My mom’s father was a turner, or a machinist, who spent most of his life working at the Luch Footwear Factory in Minsk. According to family lore, he started working at ten, to help support his family, and had to stand on top of a box to reach the machinery. I have no idea if this is actually true; this would have been sometime around 1929.
Sometime in the 1950s or 1960s, the factory was given a parcel of land out in the countryside and set up a community of small plots; employees were given a chance to purchase a plot for their family for a small fee (no idea how much, but my grandparents didn’t have a whole lot of cash) and to build a house and garden. I also have no idea how many people took advantage, but the subdevelopment was quickly filled. My grandfather built a little two-bedroom house with a dug-out cellar, an attic, a small kitchen serviced by a giant propane gas tank, and an outhouse with a makeshift shower and a tool shed. There was no sewer system, but there was access to clean water—the tap was outdoors, neither in the shower nor in the kitchen, but it was way more convenient than schlepping water from the water tower. There was electricity, too, and a wood stove for heating. There were a few other similar subdevelopments nearby, but also the woods and a village. A dirt road connected to the faster one-lane “highway” and the commuter train line into Minsk.
My great-grandparents, still alive and relatively healthy up until the 1980s, spent the entire summer out at the “dacha.” The working people came on weekends, and during their month of vacation. There was a lot of gardening to be done, and the family grew to depend on the canned and preserved fruits and vegetables during the winter months. By the time I was around, the dacha was being shared by two great-grandparents, two grandparents, three daughters, two sons-in-law, and four grandchildren. My family had the smaller of the bedrooms to ourselves. Everyone else shared the bigger bedroom that also doubled as the living room, with a decrepit TV and a whole variety of beds.
Things that we harvested on our plot: apples, plums, pears, raspberries, gooseberries, black and red currants, strawberries, potatoes, tomatoes, cucumbers, squash, carrots, onions, garlic, dill, cauliflower, sorrel, and a variety of flowers.
Favorite summertime activities: picking mushrooms and berries, swimming at the small pond within the subdevelopment property, playing endless rounds of dominos or cards. Bicycling around the subdevelopment and making friends with the other kids. Spending entire days away from home, completely unattended, returning home for dinner. The only thing we were not allowed to do was swim without an adult present, and we thought it was a reasonable request and never broke the rule.
To get to the dacha, we took the trolley to the main train station and got on the commuter train. From the train station in Kryzhovka it was a 1.8 mile walk to the dacha, with my parents carrying all the food and other items we might need. (Eventually, my uncle bought a car, but he never gave us rides.) When we got to the house, the first thing we did was change out of “city clothes” to “dacha clothes” (read: old clothes we didn’t want) and removed our shoes. Then my sister and I went off to see who else was around. We never had any contact with our dacha friends outside the dacha, though all of us lived in Minsk.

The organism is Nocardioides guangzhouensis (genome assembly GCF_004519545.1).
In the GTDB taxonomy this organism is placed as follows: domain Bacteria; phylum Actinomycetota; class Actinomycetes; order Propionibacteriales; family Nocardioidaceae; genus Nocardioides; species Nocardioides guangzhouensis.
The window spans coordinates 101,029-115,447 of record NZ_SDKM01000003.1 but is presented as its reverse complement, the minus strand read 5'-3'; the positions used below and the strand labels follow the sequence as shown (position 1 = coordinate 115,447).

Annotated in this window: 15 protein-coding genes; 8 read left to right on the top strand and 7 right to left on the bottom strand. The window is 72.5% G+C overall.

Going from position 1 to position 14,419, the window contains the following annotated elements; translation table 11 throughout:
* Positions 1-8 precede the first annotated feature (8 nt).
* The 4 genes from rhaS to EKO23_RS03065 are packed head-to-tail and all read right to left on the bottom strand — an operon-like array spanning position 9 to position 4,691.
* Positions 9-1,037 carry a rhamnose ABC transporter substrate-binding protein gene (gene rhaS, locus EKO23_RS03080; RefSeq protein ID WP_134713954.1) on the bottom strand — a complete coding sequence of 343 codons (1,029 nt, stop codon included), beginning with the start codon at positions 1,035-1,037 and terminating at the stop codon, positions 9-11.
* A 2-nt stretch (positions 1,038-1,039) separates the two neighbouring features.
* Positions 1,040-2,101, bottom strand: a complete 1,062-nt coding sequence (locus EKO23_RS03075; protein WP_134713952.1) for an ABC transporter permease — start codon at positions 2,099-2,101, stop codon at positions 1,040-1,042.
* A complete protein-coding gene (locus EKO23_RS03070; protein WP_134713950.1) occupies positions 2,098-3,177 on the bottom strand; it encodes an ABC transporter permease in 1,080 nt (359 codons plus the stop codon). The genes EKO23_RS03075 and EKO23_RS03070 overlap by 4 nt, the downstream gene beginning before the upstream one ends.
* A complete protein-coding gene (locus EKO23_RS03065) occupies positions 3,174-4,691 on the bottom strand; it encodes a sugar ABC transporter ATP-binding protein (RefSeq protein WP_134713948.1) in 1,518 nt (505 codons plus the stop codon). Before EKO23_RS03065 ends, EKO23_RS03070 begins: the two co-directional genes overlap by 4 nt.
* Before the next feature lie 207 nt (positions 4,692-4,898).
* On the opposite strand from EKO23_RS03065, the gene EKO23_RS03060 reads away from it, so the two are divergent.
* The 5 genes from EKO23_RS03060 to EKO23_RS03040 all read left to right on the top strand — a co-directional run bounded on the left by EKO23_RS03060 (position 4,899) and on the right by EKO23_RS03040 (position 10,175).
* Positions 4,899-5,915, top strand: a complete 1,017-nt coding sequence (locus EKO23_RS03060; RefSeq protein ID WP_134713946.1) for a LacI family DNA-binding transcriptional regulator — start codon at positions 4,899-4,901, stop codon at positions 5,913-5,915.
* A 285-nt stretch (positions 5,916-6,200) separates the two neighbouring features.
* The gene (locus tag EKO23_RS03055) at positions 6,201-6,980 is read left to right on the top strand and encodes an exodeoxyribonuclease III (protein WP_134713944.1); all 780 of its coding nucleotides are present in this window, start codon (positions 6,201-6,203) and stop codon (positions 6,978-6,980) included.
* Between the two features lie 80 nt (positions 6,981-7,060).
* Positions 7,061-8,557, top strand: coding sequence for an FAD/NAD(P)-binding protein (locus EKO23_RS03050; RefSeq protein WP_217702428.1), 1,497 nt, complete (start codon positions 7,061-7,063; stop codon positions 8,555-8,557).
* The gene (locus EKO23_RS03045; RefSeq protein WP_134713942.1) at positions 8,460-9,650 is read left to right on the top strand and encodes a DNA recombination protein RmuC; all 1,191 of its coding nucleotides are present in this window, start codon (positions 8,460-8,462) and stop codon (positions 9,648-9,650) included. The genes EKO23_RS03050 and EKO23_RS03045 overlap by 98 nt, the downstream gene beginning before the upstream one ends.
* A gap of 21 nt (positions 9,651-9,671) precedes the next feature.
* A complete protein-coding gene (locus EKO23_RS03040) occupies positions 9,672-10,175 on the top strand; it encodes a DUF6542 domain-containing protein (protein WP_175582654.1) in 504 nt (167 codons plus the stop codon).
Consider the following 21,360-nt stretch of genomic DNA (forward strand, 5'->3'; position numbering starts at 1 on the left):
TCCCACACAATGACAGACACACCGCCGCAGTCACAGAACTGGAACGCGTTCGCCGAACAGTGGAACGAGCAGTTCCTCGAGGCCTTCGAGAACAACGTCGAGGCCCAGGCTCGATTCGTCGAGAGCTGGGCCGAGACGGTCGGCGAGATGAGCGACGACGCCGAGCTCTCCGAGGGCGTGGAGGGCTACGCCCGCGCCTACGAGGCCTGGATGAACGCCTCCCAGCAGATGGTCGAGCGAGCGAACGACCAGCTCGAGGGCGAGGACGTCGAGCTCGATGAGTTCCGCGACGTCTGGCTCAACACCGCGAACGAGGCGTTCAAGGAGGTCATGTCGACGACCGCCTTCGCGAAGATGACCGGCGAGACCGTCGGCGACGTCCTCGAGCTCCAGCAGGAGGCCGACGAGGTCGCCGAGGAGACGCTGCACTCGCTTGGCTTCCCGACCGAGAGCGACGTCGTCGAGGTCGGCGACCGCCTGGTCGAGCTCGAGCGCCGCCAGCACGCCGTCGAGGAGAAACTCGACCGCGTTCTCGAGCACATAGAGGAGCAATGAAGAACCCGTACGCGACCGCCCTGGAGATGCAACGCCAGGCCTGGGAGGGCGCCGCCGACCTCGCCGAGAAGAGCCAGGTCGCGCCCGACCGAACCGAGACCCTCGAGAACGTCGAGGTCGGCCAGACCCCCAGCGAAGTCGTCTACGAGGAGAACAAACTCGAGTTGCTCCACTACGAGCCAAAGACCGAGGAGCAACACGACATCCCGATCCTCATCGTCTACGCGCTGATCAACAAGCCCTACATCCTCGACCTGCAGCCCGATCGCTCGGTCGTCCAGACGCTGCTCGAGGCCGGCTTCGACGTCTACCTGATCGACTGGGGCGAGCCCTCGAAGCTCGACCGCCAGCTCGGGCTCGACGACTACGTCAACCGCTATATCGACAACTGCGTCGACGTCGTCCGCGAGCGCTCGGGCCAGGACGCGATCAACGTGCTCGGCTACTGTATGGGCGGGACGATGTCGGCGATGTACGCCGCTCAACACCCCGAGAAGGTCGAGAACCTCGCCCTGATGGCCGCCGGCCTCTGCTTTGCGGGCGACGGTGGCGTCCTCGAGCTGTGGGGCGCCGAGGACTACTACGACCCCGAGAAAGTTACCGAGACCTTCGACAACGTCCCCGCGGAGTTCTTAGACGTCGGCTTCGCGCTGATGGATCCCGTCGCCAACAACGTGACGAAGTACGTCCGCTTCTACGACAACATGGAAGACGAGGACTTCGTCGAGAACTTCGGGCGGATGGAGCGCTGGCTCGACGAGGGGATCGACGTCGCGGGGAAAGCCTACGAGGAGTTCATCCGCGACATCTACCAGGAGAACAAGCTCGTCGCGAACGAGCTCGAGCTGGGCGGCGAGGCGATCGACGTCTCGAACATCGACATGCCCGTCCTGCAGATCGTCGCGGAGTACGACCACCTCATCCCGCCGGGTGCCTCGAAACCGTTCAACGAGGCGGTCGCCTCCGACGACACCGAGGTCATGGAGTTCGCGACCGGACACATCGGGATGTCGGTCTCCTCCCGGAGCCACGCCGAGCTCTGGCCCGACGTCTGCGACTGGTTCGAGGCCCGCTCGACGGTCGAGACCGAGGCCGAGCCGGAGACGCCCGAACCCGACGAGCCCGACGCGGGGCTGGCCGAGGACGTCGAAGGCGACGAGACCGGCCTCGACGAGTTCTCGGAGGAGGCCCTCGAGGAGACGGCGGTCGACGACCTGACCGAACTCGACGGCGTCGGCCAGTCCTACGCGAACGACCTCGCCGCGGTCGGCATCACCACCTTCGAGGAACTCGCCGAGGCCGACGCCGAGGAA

My two boy cousins were 4 and 6 years older than me, and thus immutably cooler. They listened to cool music on bootleg tapes, cussed like sailors (“Not in front of the children!!!” was my mom’s constant request), had their own bicycles, and were allowed to watch unlimited TV. They had friends who intrigued and intimidated us, who could be magnanimous or mean, at will. They hogged the one and only ping pong table outside the community “center” (a one-room hut).
When we left Minsk, dacha was what I missed most of all, the place I wanted to return to. Then communism collapsed and my grandparents sold the house and plot to one of the nouveau riches, who tore down the structure and built a gray brick monstrosity in its place. What hurt most was that to make room, he cut down the old fir tree that served as a landmark for many of our neighbors. I had spent countless days sitting under that tree with a book, oblivious to the occasional foot traffic, bicyclists, and cars.
There was something about that place that was unapologetically idyllic. My parents and aunts and uncle complained about all the gardening, but they too loved it. It brought our extended family closer together. In the city, we only saw them for big holiday dinners. At the dacha, we let our guard down. The house was a crazy collection of discarded furniture and appliances, things too old or broken to keep in the city, but perfectly acceptable at the dacha. Everything was there to serve a purpose, no China cabinets or sofa covers, no frills. In the evenings, we’d wash our dirty feet in a basin of water, turn out the light, and listen to the silence, punctuated by a distant train signal, buzzing of mosquitos, or someone walking past our windows via a narrow path between two plots, rustling the currant bushes and maybe whistling.